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Special Education Department Services

Homebound
Students who cannot attend school for a minimum of four consecutive weeks, according to a licensed physician's orders, are served at home or beside by a homebound teacher. The student, who was in regular education placement prior to his/her temporary disability, is served by a GEH (General Education Homebound) teacher. Special education students who are also pregnant, will receive homebound services from both special education and the PRS teacher.
Instructional Services/Arrangements
Picture by: Karen Cuellar, teacher of the Visually Impaired
Kateleen is a 21-month-old blind girl. This is her first experience with an animal. Pictured with her is Betsy Harris Orientation & Mobility Specialist and her therapy dog. At first meeting Kateleen barely reacted to the dog's presence. After about 10 minutes she was touching her nose, feeling her ears, and even feeding her cheerios! This was a wonderful experience for all involved.
The continuum of instructional settings begins in full time general education classroom. It moves as follows: general/mainstream class with special education co teaching or support in general class; itinerant teacher instruction/consult; resource class/content mastery; self-contained class with integration in selected areas; self-contained class; separate campus; homebound instruction (for eligible students); VAC; hospital class; non-public day school.
Regional Day School Program for the Deaf
Preschool Inclusion Grant Program
The Preschool Inclusion Program, piloted in 2004-2005 school year, is established in a community-based day care unit located within the district. This inclusion program for 3 and 4 year old students with disabilities, is funded with federal preschool funds and grants from Region XX.
Community Based Instruction
The SWISD special Education Department is committed to totally complying with the U.S. Departments of Labor and Education in accordance with the Individuals with Disabilities Education Act (IDEA), as we educate youth with disabilities. Our CBVI program must function under conditions that will not jeopardize the protections afforded by the Fair Labor Standards Act and OSHA. These laws are to ensure appropriate program providing rehabilitation services to individuals with disabilities.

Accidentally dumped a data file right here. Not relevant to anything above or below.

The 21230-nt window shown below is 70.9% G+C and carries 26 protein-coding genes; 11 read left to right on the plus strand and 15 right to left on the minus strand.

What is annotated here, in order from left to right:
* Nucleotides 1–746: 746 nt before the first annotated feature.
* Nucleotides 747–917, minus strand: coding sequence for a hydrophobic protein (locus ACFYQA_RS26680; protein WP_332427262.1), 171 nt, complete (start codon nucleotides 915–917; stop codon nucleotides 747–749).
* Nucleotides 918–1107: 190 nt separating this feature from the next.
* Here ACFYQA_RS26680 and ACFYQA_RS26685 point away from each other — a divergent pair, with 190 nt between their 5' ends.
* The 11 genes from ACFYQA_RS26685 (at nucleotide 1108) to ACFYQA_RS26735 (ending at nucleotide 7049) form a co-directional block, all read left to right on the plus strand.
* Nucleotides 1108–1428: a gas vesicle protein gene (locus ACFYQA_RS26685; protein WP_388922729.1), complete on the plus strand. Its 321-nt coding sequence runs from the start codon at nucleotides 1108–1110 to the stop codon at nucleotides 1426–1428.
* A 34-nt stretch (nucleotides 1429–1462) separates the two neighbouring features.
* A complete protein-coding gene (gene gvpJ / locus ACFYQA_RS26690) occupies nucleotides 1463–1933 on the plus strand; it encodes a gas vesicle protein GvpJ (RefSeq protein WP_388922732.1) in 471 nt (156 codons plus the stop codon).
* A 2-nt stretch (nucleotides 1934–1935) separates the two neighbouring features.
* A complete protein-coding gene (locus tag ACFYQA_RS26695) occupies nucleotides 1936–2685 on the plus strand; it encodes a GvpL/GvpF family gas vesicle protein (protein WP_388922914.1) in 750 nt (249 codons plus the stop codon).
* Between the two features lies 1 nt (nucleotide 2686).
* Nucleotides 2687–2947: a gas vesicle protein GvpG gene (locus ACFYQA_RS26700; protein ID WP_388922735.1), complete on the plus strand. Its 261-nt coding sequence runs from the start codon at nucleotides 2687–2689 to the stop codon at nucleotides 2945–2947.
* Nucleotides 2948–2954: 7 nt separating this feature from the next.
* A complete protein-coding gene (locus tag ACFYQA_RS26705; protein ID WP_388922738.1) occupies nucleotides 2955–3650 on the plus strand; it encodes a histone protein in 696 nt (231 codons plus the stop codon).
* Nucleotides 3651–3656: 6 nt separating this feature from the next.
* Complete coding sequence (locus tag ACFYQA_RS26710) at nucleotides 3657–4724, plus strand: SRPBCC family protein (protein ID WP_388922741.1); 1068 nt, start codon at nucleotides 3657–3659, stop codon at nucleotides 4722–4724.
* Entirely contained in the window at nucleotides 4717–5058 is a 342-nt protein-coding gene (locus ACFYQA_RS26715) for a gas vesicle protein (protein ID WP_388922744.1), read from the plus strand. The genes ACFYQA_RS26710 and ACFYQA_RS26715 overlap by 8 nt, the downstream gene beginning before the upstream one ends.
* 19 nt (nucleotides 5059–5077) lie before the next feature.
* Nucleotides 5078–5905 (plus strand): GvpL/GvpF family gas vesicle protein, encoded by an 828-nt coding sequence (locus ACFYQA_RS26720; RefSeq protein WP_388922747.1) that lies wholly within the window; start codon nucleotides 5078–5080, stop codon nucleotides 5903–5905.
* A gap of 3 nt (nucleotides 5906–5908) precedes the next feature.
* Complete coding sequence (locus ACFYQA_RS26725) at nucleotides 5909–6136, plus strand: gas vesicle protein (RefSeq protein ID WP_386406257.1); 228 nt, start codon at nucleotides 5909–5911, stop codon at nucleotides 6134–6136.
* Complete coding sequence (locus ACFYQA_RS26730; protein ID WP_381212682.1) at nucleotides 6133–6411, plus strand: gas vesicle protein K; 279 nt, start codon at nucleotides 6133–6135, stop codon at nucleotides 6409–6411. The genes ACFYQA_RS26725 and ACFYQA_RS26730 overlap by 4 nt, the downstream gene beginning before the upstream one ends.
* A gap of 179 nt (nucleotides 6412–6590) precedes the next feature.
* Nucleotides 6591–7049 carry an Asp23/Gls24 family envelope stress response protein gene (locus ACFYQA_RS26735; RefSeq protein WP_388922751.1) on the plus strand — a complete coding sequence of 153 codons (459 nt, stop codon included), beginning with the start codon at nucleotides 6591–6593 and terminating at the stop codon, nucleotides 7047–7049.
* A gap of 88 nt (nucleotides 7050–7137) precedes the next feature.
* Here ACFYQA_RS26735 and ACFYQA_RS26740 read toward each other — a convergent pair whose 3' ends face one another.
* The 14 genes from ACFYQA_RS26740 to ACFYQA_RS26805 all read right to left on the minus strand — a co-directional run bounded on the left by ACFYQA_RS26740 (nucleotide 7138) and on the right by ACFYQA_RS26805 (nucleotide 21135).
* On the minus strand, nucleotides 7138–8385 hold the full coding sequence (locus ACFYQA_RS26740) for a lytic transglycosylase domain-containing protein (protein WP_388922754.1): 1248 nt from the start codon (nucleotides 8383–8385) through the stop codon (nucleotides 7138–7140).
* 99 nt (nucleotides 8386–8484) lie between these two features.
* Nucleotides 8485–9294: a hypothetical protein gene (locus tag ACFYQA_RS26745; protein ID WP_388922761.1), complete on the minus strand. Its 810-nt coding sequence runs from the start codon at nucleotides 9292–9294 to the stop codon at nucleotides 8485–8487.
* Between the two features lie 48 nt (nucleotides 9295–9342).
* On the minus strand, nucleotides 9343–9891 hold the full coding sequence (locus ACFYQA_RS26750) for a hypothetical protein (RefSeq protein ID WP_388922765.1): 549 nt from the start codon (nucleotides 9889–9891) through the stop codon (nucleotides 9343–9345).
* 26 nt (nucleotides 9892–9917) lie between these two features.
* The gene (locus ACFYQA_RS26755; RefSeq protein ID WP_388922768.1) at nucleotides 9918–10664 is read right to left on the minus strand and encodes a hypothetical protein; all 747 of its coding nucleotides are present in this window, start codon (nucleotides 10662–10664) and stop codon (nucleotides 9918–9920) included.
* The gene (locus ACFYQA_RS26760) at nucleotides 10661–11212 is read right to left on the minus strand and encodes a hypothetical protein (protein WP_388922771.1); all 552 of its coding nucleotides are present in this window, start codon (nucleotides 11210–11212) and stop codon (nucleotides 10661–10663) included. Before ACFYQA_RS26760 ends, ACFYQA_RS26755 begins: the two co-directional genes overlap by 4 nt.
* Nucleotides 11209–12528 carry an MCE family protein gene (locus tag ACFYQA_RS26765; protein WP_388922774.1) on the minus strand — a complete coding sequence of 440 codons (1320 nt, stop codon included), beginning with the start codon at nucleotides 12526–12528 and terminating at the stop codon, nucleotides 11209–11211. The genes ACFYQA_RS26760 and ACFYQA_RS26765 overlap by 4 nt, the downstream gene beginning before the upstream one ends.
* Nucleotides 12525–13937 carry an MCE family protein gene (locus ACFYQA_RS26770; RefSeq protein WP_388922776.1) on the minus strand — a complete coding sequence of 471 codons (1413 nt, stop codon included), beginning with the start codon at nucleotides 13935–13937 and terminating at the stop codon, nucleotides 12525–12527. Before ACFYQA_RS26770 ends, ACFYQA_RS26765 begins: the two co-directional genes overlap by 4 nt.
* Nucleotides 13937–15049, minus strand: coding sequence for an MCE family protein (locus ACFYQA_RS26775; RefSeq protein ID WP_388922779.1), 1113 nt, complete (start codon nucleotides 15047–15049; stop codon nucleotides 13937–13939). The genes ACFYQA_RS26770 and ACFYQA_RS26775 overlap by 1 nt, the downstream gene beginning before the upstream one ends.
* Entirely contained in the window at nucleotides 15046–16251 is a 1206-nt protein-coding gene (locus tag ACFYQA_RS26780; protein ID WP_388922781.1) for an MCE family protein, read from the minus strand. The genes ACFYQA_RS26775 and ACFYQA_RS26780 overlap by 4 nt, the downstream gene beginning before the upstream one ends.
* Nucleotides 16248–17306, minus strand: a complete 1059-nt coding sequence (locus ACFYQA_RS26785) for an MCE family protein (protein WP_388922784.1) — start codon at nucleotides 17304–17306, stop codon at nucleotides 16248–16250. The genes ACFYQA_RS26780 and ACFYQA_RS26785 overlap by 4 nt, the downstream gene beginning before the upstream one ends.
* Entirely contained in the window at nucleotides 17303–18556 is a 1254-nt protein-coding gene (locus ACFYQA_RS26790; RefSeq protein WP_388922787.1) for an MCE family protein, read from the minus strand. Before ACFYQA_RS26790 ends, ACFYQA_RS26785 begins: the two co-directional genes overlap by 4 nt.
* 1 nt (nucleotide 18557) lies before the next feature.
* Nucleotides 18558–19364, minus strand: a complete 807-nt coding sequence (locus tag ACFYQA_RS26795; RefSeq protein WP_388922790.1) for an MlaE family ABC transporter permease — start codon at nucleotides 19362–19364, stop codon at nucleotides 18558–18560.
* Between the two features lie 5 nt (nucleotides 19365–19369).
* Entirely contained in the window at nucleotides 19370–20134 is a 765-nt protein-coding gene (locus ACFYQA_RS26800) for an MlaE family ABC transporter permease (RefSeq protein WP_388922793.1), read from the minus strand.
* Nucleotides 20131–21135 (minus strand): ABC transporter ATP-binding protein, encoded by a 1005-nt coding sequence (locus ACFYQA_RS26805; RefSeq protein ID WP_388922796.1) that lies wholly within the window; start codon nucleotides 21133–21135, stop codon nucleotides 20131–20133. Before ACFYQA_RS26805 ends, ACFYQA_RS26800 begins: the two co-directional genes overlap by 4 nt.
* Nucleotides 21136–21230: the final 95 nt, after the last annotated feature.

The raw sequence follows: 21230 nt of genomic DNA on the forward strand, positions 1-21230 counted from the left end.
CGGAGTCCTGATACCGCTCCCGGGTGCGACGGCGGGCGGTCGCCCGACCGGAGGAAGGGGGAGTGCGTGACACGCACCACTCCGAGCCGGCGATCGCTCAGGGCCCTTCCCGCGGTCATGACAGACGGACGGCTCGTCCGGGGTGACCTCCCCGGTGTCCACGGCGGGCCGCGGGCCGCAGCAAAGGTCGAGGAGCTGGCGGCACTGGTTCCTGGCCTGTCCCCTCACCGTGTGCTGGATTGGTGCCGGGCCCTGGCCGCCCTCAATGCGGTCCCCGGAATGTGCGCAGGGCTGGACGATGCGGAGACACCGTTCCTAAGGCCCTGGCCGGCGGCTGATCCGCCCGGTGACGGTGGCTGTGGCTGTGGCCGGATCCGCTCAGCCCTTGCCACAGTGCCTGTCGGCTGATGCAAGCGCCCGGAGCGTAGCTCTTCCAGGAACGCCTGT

The purpose of CBI is to help students with disabilities acquire skills necessary to adequately and appropriately participate in home, community, and work activities. Our primary focus is on developing the student's personal management and vocation skills. It does not replace basic skills, but enriches and reinforces them by providing hands-on-learning activities at each age level. It is a highly individualized approach that differs from student to student. The district's vision is that each student with disabilities functions as independently as possible after completion of high school.
EYS
Extended year services are individualized instructional programs beyond the regular school year for students who are enrolled in SWISD special education program. The need for EYS must be determined on an individual student basis by the ARD/IEP committee. The need for EYS must be formally documented from formal and informal evaluations provided by the district. The documentation shall demonstrate that in one or more critical areas addressed in the current IEP objectives, the student has exhibited or reasonably may be expected to exhibit, severe or substantial regression that cannot be recouped within a reasonable time period. Severe and substantial regression means that the student has been, or will be, unable to maintain one or more acquired skills because of the absence of EYS.
For function information please see Special education handbook for definition of critical skill or reasonable time period. The provisions of EYS is limited to the educational needs of the student and shall not supplant or limit the responsibility of other public agencies.
Related Services
Speech
Speech and Language therapy is the identification and instruction of children with speech and or language disorders. The program is designed to provide speech and language services to students ages 3 to 22 who meet specific eligibility criteria.
an eligible student is one who has been determined through assessment to have a communication disorder in one or more of the following areas: language, articulation, fluency and voice disorders.
Participation and frequency of service is determined by the ARD/IEP committee.
Some speech impaired students receive their speech therapy from a licensed assistant speech/language pathologist under the supervision of a lead master-level speech therapist. For further information please contact your campus speech therapist.
Social Worker
The Special Education social worker/parent liaison is a federally funded position whose job description is clearly defined. The parent liaison role is supplementary and not intended to replace campus social workers, counselors, interpreters or health worker responsibilities. this role is instrumental in special education parent communication and training. The role also furthers the mission of the department to ensure that all our students with disabilities learn and apply the knowledge and behaviors necessary to excel in the community.
For information and forms for referral to social worker, please consult the Special Education handbook for the current year, under Related Services Section.
Counseling Physical therapy Technology Assistance
Occupational Therapy Social work  
Parent Training Transportation  

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